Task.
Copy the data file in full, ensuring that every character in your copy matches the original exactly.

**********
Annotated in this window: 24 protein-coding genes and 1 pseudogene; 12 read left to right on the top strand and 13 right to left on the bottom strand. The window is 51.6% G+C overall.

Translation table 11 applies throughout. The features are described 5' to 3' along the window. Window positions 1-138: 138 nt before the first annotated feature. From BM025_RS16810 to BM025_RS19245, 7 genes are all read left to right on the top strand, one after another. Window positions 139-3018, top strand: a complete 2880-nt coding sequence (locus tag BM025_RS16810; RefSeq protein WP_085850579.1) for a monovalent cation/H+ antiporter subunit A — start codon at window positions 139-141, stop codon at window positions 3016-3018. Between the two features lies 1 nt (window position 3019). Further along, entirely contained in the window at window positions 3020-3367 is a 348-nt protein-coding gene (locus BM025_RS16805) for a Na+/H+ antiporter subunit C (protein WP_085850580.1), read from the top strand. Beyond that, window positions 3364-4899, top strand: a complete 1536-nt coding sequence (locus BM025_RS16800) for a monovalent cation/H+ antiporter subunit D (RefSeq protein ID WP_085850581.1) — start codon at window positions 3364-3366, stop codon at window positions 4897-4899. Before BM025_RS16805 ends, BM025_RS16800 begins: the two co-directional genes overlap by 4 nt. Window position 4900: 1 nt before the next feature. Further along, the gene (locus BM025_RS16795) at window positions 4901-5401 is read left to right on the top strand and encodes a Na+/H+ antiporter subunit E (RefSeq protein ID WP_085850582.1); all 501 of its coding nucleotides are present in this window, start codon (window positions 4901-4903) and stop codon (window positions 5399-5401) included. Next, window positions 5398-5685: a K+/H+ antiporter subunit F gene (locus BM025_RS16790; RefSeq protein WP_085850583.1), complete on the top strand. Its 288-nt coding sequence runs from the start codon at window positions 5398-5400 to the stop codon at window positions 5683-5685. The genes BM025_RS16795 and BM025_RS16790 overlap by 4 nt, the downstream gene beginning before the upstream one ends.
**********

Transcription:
Annotated in this window: 24 protein-coding genes and 1 pseudogene; 12 read left to right on the top strand and 13 right to left on the bottom strand. The window is 51.6% G+C overall.

Translation table 11 applies throughout. The features are described 5' to 3' along the window. Window positions 1-138: 138 nt before the first annotated feature. From BM025_RS16810 to BM025_RS19245, 7 genes are all read left to right on the top strand, one after another. Window positions 139-3018, top strand: a complete 2880-nt coding sequence (locus tag BM025_RS16810; RefSeq protein WP_085850579.1) for a monovalent cation/H+ antiporter subunit A — start codon at window positions 139-141, stop codon at window positions 3016-3018. Between the two features lies 1 nt (window position 3019). Further along, entirely contained in the window at window positions 3020-3367 is a 348-nt protein-coding gene (locus BM025_RS16805) for a Na+/H+ antiporter subunit C (protein WP_085850580.1), read from the top strand. Beyond that, window positions 3364-4899, top strand: a complete 1536-nt coding sequence (locus BM025_RS16800) for a monovalent cation/H+ antiporter subunit D (RefSeq protein ID WP_085850581.1) — start codon at window positions 3364-3366, stop codon at window positions 4897-4899. Before BM025_RS16805 ends, BM025_RS16800 begins: the two co-directional genes overlap by 4 nt. Window position 4900: 1 nt before the next feature. Further along, the gene (locus BM025_RS16795) at window positions 4901-5401 is read left to right on the top strand and encodes a Na+/H+ antiporter subunit E (RefSeq protein ID WP_085850582.1); all 501 of its coding nucleotides are present in this window, start codon (window positions 4901-4903) and stop codon (window positions 5399-5401) included. Next, window positions 5398-5685: a K+/H+ antiporter subunit F gene (locus BM025_RS16790; RefSeq protein WP_085850583.1), complete on the top strand. Its 288-nt coding sequence runs from the start codon at window positions 5398-5400 to the stop codon at window positions 5683-5685. The genes BM025_RS16795 and BM025_RS16790 overlap by 4 nt, the downstream gene beginning before the upstream one ends.